Salsa Blackborow ‘Midtail’ 27.5 Fat: 1st Ride & We Like it!
Perhaps you’ve noticed Salsa shuffling around some of their models of late, in terms of names and purposes? The latest in their lineup to see such metamorphosis is the Blackborow. Formerly a 26in fat bike, the 2018 Salsa Blackborow GX Eagle announced today has been completely reinvented into a cargo-carrying, 27.5in ‘midtail’, a stretched out fatty that’s likely to set adventure-plotting brains ablaze…
Speaking from a personal point of view, I’ve always loved the cargo carrying capabilities and inherent, car-replacing practicality of ‘longtails’ like the Xtracycle, Surly’s Big Dummy and more recently, the Big Fat Dummy. But even so, I’ve steered away from using them on my own adventures for fear they’d compromise some of the riding I enjoy the most… namely, singletrack.
- Frame: 6066-T6 Aluminum, Carbon Bearpaw fork
- Geo Angles: 69° Headtube, 73° Seattube
- Bottom Bracket: 100mm BSA Threaded
- Hub specs: 197x12mm (rear); 150x15mm (front)
- Seatpost: 31.6mm
- Tire sizes: 27.5×3.8″/26×4.3″/29×3.0″
- Weight: 38lbs (17.24kg) Lg w/rack
- Price: $2799 (complete)
Salsa’s reborn Blackborow could well prove to be that missing link. Thanks to its 1336mm wheelbase (size L), this is a bike that’s certainly stretched out enough to haul all the water and supplies you’d need for the likes of ultra remote Australia’s Canning Stock epic, or maybe the extended exploration of Utah’s deserts you’ve long been day dreaming about. Yet, and somewhat bizarrely I’ll admit for a bike of this length, it’s also surprisingly fun to blast around singletrack, should the opportunity arise mid way through your journey, or trail maintenance in your own backyard be more your intention. Likely this is in part because as a ‘midtail’ with a 1367m wheelbase for the large size model, it’s some 227mm shorter than its ‘longtail’ Surly Big Fat Dummy brethren, which should make it just a little easier to pack and transport too. And at 38lbs complete, the new Blackborow is also reasonably light; removing its substantial rear rack would likely shed at least a couple of pounds, making for a perfectly reasonable weight in an expedition fat bike. Granted, I didn’t have a chance to ride the Blackborow laden, the ‘raison d’être’ of this bike. But still, it’s good to know that it’s a relatively capable trail steed when unencumbered.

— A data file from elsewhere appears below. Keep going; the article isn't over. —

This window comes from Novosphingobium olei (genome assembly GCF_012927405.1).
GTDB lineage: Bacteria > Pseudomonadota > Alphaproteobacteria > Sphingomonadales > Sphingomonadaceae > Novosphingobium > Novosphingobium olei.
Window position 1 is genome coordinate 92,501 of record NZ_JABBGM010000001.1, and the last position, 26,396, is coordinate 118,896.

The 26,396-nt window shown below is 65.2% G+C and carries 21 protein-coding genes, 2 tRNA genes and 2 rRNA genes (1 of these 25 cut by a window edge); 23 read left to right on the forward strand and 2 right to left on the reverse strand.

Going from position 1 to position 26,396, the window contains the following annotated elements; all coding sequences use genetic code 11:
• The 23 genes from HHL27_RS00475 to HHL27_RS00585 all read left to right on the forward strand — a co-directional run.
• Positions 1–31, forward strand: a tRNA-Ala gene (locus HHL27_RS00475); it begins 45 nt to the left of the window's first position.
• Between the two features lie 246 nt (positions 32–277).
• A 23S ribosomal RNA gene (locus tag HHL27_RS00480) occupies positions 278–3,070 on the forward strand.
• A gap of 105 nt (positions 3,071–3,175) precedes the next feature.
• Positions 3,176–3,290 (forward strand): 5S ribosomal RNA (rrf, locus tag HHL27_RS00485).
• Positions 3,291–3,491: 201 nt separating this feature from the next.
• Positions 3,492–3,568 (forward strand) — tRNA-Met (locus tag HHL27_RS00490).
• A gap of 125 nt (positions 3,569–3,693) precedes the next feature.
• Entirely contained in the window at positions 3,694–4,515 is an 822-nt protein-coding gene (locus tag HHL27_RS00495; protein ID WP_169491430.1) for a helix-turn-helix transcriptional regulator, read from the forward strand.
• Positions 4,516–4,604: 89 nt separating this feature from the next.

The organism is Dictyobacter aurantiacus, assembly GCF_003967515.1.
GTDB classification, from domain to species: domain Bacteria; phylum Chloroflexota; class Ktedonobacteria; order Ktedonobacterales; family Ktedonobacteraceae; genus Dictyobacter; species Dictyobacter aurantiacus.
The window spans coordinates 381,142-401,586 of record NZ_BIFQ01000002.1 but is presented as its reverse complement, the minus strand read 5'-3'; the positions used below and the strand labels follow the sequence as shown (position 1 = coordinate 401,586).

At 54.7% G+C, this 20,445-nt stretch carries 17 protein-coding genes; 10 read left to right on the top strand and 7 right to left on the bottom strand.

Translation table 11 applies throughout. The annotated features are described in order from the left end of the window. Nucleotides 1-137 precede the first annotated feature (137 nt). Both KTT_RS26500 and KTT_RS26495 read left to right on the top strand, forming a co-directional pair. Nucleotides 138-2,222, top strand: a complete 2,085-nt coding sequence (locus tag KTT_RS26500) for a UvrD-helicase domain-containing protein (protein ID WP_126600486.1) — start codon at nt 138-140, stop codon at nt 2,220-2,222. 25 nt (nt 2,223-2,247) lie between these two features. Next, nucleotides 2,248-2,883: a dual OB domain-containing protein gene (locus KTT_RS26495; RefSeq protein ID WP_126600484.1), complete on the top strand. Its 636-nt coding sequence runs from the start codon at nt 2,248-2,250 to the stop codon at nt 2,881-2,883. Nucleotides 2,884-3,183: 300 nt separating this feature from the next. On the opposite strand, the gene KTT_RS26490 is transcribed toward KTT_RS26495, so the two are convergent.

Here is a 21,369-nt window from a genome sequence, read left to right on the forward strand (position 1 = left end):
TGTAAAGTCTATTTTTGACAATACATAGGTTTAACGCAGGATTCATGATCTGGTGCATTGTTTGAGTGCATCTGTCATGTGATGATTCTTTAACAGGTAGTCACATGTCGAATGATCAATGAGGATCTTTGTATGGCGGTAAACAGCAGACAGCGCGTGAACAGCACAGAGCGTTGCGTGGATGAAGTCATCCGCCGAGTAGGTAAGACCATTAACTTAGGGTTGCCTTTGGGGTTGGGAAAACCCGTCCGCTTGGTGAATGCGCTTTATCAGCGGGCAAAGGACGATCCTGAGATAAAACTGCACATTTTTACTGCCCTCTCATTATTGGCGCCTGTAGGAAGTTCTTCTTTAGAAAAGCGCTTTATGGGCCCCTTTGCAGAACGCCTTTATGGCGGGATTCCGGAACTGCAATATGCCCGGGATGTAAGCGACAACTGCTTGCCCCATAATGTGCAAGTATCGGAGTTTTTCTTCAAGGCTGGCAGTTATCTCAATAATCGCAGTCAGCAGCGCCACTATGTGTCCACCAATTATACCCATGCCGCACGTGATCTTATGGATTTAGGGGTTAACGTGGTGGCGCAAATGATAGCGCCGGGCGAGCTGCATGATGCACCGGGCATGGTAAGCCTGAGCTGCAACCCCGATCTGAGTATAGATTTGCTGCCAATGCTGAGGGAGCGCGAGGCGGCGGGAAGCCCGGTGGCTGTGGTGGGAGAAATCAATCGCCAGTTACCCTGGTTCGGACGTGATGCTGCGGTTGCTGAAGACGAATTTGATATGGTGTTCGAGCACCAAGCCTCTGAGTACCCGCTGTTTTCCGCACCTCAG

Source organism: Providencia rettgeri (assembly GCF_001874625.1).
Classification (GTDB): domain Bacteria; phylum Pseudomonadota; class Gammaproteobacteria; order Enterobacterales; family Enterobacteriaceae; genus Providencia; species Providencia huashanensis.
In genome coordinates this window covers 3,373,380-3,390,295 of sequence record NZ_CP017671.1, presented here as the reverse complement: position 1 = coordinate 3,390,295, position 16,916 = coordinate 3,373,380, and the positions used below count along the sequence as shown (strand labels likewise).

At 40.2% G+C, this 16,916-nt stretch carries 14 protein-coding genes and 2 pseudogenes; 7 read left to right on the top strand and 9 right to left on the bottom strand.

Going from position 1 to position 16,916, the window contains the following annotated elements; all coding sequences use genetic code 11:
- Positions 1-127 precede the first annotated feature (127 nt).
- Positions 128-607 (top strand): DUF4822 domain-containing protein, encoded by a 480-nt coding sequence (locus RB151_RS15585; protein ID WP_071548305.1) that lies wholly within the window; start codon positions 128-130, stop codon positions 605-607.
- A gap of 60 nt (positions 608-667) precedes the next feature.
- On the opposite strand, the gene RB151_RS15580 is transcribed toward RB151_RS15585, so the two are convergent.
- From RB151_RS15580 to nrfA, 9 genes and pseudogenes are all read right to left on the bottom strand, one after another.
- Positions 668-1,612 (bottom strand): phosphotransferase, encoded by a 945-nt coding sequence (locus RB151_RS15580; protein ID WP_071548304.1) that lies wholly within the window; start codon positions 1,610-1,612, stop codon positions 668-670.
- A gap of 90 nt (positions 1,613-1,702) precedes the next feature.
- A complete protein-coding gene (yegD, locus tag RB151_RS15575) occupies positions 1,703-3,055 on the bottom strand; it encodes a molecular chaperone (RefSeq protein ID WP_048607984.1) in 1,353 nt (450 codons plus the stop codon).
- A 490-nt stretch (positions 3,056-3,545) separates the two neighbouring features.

The Blackborow GX Eagle will be available in three sizes: small, medium and large. In terms of sizing, I normally sit between an L and an XL, depending on brands, and found I fit the former fine. Thankfully the headtube and steerer lengths are on the generous side. The 6066-T6 aluminum frame comes equipped with a Bearpaw Carbon fork, which includes eyelets mounts for Anything Cage and lowrider mounts. In terms of wheel configurations, the bike is compatible with 26 x 3.8–4.33″ tires on up to 100mm rims, 27.5 x 4″, or 29 x 2.3–3.0″ rubber. There are three sets of bottle mounts per frame and two additional accessory mounts. Note that the rear rack is included with the bike and as mentioned before, weight is listed at just under 38lbs, including both the rack and inner tubes. Talking of which, aside from providing room for two large sets of panniers, there’s also plenty of lashing points for creative ways of attaching roll bags or similar.
Elsewhere, Sram’s new budget-conscious Eagle GX drivetrain provides plenty of low gears, especially given the 30T chainring up front. The bottom bracket is threaded rather than press fit, which is always good to see on a bike designed for the backcountry. In the wheels department, rims come courtesy of SUNringlé Mulefut (27.5″x80mm), shod with Maxxis Minion FBF front and FBR rear tires (27.5″x4.0″).